UC-Davis Did Not Discriminate Against Female WrestlersAugust 19, 2011
The NCAA Committee on Infractions Has Spoken: University of TennesseeAugust 29, 2011
The NCAA Committee on Infractions (“Committee”) recently issued its findings and found that Texas A&M International University (“TAMIU”) committed major violations of NCAA legislation. The violations in this case occurred from April 2008 through April 2009 and involved academic fraud committed by six student-athletes. From 2002-09, TAMIU offered a University of Wisconsin College-Level Spanish Placement exam (“Spanish Exam”) that allowed students achieving a certain score to satisfy their foreign language credit requirements. All six of the student-athletes took the test and used an “answer key” to obtain a passing grade. In the case of student-athletes 5 and 6, TAMIU used their scores on the exam to certify their athletics eligibility. After the investigation concluded the case was submitted to the Committee through the summary disposition process, which is an alternative to a formal hearing before the Committee that may be utilized when the NCAA enforcement staff, the member institution, and involved individuals agree to the facts of an infractions case and that those facts constitute major violations of NCAA legislation.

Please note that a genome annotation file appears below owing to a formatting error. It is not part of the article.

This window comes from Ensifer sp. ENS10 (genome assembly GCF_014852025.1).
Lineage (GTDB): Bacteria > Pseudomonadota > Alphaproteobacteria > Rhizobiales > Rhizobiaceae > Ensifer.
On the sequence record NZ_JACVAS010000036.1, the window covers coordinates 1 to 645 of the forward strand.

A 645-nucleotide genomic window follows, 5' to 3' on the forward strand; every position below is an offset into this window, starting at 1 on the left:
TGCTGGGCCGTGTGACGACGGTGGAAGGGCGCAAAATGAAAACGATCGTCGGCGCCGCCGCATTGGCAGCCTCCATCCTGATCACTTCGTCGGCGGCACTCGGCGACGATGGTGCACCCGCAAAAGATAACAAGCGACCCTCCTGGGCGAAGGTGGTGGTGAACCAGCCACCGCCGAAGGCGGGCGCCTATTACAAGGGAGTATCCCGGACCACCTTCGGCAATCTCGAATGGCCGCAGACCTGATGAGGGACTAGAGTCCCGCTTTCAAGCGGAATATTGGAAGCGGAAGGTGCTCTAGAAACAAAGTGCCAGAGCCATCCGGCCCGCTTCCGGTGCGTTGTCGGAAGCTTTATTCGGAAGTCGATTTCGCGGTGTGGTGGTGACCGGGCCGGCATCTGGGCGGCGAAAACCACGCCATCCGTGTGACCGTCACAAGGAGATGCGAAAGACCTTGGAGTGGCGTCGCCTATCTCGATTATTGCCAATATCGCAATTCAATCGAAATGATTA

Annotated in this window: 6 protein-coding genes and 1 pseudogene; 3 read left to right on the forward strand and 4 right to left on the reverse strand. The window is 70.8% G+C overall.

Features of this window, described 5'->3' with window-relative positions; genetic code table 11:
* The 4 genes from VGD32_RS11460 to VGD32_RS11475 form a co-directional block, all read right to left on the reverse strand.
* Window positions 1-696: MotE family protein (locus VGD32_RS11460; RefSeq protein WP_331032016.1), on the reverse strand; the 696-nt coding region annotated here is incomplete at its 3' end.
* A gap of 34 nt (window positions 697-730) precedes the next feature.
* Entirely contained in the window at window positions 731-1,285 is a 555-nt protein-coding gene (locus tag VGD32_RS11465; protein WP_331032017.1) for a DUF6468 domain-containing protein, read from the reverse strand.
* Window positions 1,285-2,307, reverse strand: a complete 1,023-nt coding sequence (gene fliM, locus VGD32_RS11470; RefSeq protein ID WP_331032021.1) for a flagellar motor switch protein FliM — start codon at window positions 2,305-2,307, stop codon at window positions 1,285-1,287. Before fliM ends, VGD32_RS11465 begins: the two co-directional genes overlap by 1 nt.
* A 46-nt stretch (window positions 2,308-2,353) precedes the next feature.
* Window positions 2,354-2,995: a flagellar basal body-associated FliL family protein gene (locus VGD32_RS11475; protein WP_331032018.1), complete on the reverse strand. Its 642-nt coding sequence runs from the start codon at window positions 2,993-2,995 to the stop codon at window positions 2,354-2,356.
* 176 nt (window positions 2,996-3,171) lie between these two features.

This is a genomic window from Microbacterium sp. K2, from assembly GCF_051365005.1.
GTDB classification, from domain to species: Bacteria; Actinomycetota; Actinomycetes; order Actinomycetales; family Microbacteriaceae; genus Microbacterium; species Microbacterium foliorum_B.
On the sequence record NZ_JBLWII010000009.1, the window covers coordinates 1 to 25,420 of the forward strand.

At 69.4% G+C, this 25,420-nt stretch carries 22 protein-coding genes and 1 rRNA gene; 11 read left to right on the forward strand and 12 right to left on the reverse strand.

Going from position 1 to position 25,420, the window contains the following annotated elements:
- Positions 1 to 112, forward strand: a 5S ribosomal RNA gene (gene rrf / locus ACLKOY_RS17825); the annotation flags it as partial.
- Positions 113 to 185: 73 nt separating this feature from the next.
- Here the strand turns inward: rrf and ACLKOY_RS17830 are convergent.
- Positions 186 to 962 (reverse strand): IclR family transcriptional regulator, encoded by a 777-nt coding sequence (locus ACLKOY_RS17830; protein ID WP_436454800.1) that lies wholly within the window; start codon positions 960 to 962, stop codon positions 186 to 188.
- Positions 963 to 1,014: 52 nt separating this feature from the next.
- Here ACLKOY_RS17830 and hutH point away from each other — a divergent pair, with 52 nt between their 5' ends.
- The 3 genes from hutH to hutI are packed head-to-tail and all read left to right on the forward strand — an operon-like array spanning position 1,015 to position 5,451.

The Committee found that TAMIU committed the following violations of NCAA legislation:
1. Unethical Conduct and Participation while Ineligible in violation of NCAA Bylaws 10.1-(b), 14.1.1, 14.1.10, 14.4.1, 188.8.131.52, 184.108.40.206.1